for every n∈ℕ. The quotient of the space X-ω by the asymptotic equivalence relation is called the limit space of (G,X) and is denoted by JG. Since the asymptotic equivalence relation is invariant under the shift map ⋯x-2x-1↦⋯x-3x-2, the shift map induces a continuous map σ:JG→JG. We call the induced dynamical system (JG,σ) the limit dynamical system of (G,X) (see [1, 2] for details).

Remark 1.

Recurrent and finitely generated conditions imply that JG is a compact, connected, locally connected, metrizable space of a finite dimension by Corollary 2.8.5 and Theorem 3.6.4 of [1]. And regular condition implies that σ is an |X|-fold self-covering map by Proposition 6.1 of [2].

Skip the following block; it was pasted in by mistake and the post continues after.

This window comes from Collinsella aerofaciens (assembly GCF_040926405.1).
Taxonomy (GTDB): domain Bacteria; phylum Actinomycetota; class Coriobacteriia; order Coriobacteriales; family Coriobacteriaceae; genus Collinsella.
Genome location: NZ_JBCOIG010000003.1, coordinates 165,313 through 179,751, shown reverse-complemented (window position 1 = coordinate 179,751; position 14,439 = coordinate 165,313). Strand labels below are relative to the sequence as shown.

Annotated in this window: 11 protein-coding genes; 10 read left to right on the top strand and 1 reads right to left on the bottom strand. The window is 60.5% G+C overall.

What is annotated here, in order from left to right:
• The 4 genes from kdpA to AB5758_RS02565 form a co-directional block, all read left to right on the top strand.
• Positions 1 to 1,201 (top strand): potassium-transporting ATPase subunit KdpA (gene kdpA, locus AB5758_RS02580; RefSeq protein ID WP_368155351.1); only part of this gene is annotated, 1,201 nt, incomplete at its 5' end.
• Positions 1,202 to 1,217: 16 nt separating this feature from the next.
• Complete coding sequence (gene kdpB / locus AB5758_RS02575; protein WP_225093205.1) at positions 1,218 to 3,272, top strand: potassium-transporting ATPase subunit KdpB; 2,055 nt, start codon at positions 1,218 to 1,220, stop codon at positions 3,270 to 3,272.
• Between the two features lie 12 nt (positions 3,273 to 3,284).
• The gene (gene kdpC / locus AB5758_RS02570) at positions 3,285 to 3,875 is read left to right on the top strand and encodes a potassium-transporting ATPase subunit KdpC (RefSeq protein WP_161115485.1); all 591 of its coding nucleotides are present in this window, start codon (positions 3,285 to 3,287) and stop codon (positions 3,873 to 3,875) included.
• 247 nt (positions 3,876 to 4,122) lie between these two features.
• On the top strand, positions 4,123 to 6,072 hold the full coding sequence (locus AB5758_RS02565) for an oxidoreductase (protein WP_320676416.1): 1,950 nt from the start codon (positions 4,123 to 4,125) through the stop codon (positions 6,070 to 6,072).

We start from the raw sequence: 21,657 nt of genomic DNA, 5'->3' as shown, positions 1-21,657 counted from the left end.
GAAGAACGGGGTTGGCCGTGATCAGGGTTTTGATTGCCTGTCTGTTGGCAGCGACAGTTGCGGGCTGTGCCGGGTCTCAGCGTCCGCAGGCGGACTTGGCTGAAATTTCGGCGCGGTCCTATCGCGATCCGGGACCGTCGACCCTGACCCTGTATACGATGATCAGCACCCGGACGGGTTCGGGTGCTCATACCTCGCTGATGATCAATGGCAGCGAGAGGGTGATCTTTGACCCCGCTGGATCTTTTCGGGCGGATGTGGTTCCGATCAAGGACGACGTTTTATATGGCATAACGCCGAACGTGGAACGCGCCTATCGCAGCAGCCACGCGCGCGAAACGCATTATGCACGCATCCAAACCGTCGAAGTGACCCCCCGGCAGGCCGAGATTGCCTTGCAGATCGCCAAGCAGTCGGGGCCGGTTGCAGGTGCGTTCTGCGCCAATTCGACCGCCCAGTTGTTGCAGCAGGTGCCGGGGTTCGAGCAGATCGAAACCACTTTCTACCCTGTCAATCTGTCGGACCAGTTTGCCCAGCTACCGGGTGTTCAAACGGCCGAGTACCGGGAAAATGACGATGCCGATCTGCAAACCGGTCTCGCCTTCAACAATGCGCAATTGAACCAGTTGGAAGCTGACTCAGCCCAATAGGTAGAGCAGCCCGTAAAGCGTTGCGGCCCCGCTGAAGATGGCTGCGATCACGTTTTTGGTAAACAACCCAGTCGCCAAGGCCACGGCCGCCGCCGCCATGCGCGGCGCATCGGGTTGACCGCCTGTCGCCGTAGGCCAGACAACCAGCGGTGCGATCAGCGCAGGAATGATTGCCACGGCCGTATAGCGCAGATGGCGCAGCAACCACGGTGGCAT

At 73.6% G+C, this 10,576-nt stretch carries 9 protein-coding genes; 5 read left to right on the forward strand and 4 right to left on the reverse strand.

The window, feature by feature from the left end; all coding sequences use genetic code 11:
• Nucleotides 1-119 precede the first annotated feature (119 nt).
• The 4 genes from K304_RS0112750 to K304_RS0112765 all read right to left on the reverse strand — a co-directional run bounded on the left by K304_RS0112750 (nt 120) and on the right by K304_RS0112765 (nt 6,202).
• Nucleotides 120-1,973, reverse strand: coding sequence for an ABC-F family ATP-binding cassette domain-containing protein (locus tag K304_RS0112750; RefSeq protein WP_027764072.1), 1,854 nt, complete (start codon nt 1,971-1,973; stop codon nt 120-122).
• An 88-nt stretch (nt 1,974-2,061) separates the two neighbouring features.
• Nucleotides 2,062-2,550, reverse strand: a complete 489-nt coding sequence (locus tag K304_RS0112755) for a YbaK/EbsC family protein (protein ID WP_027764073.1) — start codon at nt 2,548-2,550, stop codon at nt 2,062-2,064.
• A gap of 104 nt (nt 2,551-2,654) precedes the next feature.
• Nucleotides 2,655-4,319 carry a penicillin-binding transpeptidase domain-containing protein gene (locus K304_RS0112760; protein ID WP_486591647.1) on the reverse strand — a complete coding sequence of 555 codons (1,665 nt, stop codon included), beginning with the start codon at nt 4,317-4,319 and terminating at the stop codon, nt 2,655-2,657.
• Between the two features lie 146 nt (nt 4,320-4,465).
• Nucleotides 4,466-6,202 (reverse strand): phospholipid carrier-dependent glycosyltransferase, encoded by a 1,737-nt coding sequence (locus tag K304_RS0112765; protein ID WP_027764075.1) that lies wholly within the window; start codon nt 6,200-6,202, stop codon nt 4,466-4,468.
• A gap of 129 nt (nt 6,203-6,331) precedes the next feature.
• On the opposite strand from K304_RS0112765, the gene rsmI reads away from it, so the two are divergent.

A cylinder set Z(u) for each u∈X*=∪n≥0Xn is defined as follows:
(5)Z(u)={ξ∈X-ω:ξ=⋯x-n-1x-n⋯x-1Z(u)1suchthatx-n⋯x-1=u}.
Then the collection of all such cylinder sets forms a basis for the product topology on X-ω. And we recall that a dynamical system (Y,f) is called topologically mixing if, for every pair of nonempty open sets A,B in Y, there is an n∈ℕ such that fk(A)∩B≠∅ for every k≥n.

Theorem 2.

(JG,σ) is a topologically mixing system.

Proof.

As X-ω has the product topology and JG has the quotient topology induced from asymptotic equivalence relation, it is sufficient to show that, for arbitrary cylinder sets Z(u) and Z(v) of X-ω, there are infinite paths ξ=⋯x-2x-1∈Z(u) and η=⋯y-2y-1∈Z(v) such that ξ is asymptotically equivalent to η. Moreover we can assume that u,v∈Xn for some n∈ℕ so that u=x-n⋯x-1 and v=y-n⋯y-1.

We choose sufficiently large m and let a,b∈Xm-n so that au and bv are elements of Xm. Then by recurrent condition and [1, Corollary 2.8.5], for au and bv in Xm, there is a g∈G such that g(au)=g(a)g|a(u)=bv. Since we chose large m, by contracting condition, g|a is an element of the nucleus of (G,X).